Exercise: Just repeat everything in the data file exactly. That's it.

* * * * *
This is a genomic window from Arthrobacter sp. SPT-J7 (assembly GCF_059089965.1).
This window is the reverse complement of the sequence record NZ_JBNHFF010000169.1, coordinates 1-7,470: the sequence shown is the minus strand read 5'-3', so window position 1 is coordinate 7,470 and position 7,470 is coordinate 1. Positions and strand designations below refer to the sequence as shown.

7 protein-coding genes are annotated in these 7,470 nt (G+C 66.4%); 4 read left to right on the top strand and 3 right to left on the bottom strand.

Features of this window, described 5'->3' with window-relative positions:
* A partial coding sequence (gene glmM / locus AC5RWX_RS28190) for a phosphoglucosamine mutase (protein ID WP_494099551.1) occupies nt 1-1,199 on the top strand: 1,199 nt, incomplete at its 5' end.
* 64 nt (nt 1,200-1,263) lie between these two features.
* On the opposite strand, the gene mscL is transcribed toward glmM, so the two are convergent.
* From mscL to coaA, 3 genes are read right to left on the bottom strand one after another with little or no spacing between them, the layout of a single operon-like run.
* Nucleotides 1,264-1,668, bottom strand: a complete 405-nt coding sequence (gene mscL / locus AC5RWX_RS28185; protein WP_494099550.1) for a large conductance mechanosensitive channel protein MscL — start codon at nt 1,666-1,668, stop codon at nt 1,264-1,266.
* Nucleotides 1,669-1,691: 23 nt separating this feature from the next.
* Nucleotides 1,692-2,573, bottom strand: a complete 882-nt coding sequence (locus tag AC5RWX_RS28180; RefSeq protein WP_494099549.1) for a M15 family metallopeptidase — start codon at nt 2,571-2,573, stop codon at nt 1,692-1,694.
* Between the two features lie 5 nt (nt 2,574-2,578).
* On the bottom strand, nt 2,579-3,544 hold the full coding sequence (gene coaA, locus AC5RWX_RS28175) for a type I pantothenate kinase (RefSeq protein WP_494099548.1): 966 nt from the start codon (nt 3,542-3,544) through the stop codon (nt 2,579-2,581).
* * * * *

This is a genomic window from Arthrobacter sp. SPT-J7 (assembly GCF_059089965.1).
This window is the reverse complement of the sequence record NZ_JBNHFF010000169.1, coordinates 1-7,470: the sequence shown is the minus strand read 5'-3', so window position 1 is coordinate 7,470 and position 7,470 is coordinate 1. Positions and strand designations below refer to the sequence as shown.

7 protein-coding genes are annotated in these 7,470 nt (G+C 66.4%); 4 read left to right on the top strand and 3 right to left on the bottom strand.

Features of this window, described 5'->3' with window-relative positions:
* A partial coding sequence (gene glmM / locus AC5RWX_RS28190) for a phosphoglucosamine mutase (protein ID WP_494099551.1) occupies nt 1-1,199 on the top strand: 1,199 nt, incomplete at its 5' end.
* 64 nt (nt 1,200-1,263) lie between these two features.
* On the opposite strand, the gene mscL is transcribed toward glmM, so the two are convergent.
* From mscL to coaA, 3 genes are read right to left on the bottom strand one after another with little or no spacing between them, the layout of a single operon-like run.
* Nucleotides 1,264-1,668, bottom strand: a complete 405-nt coding sequence (gene mscL / locus AC5RWX_RS28185; protein WP_494099550.1) for a large conductance mechanosensitive channel protein MscL — start codon at nt 1,666-1,668, stop codon at nt 1,264-1,266.
* Nucleotides 1,669-1,691: 23 nt separating this feature from the next.
* Nucleotides 1,692-2,573, bottom strand: a complete 882-nt coding sequence (locus tag AC5RWX_RS28180; RefSeq protein WP_494099549.1) for a M15 family metallopeptidase — start codon at nt 2,571-2,573, stop codon at nt 1,692-1,694.
* Between the two features lie 5 nt (nt 2,574-2,578).
* On the bottom strand, nt 2,579-3,544 hold the full coding sequence (gene coaA, locus AC5RWX_RS28175) for a type I pantothenate kinase (RefSeq protein WP_494099548.1): 966 nt from the start codon (nt 3,542-3,544) through the stop codon (nt 2,579-2,581).